San Francisco residents are well-acquainted with the seagulls and pigeons in their midst. Take a closer at the green spaces amid the cityscape and you’ll notice one of most beautifully understated wild residents: the swallowtail butterfly.
As the butterfly aficionados gear up for the annual Big Butterfly Count, which takes place July 14 through August 5, taking a few extra moments to seek out our pretty, fluttering friends is a great way to check in on our physical surroundings.
Amazingly, San Francisco boasts the highest population of swallowtail butterflies in the country, according to a national count, thanks to the diverse plant and wildlife species unique to the region.
“It’s an unlikely habitat, but it works,” said Amber Hasselbring of Nature in the City on a recent tour of swallowtail habitats. “The types of plants and trees here, along with relatively mild weather, have made it perfect for the Swallowtail.”
There are 33 types of butterflies living in San Francisco; the swallowtail is the most populous.
These nectar-eating insects thrive not only on the native plants along the ocean dunes, but also within the rich array of human-altered landscapes. Even in the gritty Tenderloin district of the city, an impressive patchwork of parks, planters and community gardens is helping to keep the butterflies fed and happy.
In particular, the London plane tree, a sycamore hybrid, lines many city streets and provides a safe haven in which butterflies can lay their eggs. To us, a row of London Plane trees are a welcome splash of green amid gray. To a riparian-dwelling butterfly, it’s the next best thing to a river corridor. The trees form a dense canopy like those found near streams, offering a protected home close to food sources for the early stages of life.
Of course, the swallowtails need different types of food throughout the life cycle, which is where being a city butterfly can become tough. Adults need nectar to thrive. Just as the mid-Market corridor is devoid of many healthy food options for humans, it’s a relative food desert for butterflies as well. This is where people could step in and make it more hospitable.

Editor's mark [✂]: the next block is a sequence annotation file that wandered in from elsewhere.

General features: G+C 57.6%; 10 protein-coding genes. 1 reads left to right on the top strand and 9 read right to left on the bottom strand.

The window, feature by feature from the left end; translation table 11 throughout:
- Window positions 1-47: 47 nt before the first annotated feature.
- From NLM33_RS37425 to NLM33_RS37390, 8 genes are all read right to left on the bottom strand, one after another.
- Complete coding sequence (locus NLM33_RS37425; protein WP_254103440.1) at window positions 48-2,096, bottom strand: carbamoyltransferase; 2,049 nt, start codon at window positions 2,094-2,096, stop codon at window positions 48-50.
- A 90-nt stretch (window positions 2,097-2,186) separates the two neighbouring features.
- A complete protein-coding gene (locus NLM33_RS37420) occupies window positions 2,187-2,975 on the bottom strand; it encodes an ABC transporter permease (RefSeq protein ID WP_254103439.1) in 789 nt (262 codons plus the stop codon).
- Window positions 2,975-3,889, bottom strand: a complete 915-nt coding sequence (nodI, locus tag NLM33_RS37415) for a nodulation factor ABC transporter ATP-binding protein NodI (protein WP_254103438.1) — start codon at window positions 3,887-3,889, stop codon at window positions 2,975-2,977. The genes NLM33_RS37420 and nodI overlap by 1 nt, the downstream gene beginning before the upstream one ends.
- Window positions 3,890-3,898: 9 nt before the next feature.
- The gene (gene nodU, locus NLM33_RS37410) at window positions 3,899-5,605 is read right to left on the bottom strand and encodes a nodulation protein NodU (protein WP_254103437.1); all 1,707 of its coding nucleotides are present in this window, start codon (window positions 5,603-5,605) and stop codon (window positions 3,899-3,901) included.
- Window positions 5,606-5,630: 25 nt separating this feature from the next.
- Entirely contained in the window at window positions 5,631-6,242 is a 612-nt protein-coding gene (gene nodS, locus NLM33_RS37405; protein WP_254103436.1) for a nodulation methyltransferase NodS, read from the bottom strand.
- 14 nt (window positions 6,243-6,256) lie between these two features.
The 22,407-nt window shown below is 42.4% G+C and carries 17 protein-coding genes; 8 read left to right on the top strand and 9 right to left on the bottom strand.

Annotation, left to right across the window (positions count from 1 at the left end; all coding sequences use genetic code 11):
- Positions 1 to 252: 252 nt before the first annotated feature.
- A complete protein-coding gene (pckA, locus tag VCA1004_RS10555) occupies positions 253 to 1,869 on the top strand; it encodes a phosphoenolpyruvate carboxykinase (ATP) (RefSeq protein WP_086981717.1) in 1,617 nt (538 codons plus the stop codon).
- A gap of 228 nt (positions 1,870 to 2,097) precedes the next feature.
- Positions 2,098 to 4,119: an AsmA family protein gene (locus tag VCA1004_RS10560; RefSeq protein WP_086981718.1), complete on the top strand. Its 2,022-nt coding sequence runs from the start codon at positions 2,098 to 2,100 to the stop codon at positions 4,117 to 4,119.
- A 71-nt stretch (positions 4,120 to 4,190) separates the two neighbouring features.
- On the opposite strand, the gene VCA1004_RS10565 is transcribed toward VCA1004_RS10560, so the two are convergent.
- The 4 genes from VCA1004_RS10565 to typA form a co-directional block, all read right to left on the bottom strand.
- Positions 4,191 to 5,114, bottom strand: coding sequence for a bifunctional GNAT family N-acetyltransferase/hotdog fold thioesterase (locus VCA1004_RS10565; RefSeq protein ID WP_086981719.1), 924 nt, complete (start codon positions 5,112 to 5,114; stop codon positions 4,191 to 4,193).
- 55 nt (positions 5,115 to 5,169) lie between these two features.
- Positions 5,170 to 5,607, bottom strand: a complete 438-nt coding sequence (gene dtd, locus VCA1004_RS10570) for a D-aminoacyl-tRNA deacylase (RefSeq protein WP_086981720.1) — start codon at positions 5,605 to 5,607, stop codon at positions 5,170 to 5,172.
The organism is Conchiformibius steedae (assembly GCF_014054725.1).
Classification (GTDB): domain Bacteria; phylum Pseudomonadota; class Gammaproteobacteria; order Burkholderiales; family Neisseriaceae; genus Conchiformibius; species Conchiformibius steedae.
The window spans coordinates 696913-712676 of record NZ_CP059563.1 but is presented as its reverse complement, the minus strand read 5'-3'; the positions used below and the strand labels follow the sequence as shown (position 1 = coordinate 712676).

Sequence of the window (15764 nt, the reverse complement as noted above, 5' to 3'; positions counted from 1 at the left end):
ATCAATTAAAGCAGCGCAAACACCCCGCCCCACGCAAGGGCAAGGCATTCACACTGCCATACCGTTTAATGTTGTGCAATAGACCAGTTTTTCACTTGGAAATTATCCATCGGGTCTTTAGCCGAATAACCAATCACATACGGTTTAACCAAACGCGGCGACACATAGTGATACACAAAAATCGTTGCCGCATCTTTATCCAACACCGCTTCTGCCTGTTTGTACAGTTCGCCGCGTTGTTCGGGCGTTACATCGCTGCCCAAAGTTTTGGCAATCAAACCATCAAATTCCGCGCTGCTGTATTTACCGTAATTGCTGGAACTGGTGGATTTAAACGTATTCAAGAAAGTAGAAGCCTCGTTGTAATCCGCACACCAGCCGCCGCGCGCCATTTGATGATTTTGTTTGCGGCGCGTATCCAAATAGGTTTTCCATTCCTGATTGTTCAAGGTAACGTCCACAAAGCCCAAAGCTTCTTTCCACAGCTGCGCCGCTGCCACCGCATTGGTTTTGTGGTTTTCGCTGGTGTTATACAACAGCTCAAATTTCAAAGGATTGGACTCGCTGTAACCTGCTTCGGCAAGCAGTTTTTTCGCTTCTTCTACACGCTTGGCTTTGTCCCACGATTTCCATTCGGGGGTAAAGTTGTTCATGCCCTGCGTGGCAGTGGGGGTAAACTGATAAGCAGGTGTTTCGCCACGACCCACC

“We could do a lot better with our urban planting,” said Hasselbring.
She pointed out that the ubiquitous bamboo and shrubs found around Civic Center offer virtually no food sources for butterflies, birds or bees. Dandelion, thistles, buckwheat or berry-producing plants would provide much-needed nectar sources for pollinators. In the ravenous caterpillar stage, leafy foods like nettle and parsley are perfect. Meanwhile, adults need flowering plants like zinnias, asters, tithonia and berry-producing plants with multiple florets to facilitate resting, feeding and pollinating.
“Planning green spaces is more than just leaving buildings out,” said Elizabeth Stampe of WalkSF. “We could do a lot to help both people and wildlife thrive by choosing which things to plant.”
Of course, it’s impossible to please all sides when discussing urban planning. Hasselbring pointed out how many of the plants that are great for pollinators are actually invasive species, which run counter to many environmental advocates’ plans for a greener San Francisco.
As it stands, San Francisco does a good job at providing a home for the butterflies, while also serving its two-legged residents. Several community farms such as the Tenderloin People’s Garden and the Please Touch Community Garden in the heart of the city yield a two-fold benefit. People in need get healthy, locally-grown food and pollinators have an excellent food source, too.
Fennel and members of the carrot family are welcome treats for butterflies and are extremely common in community gardens. Modest planters featuring fragrant sage, rosemary and lavender are abundant throughout the city and provide an excellent nectar source. Even street weeds, like the pellitory cascading beneath a sewer grate, serve as nourishing larval plant food, proving that a species can thrive just about anywhere.
Overall, while there is definitely room to grow, San Francisco has fostered a welcoming environment for the little swallowtail.
“We have a lot more nature than we realize,” said Hasslebring.
Every story from Bay Nature magazine is the product of a team of people dedicated to connecting our readers to the world around them and increasing environmental literacy. Please help us keep this unique regional magazine thriving, and support the ecosystem we’ve built around it, by subscribing today.
For 30 years, Audubon Canyon Ranch has been studying the ecology of wintering and migrant shorebirds and waterbirds in the Bay Area. Find out what they’ve learned, as well as the results of their 50 years of work on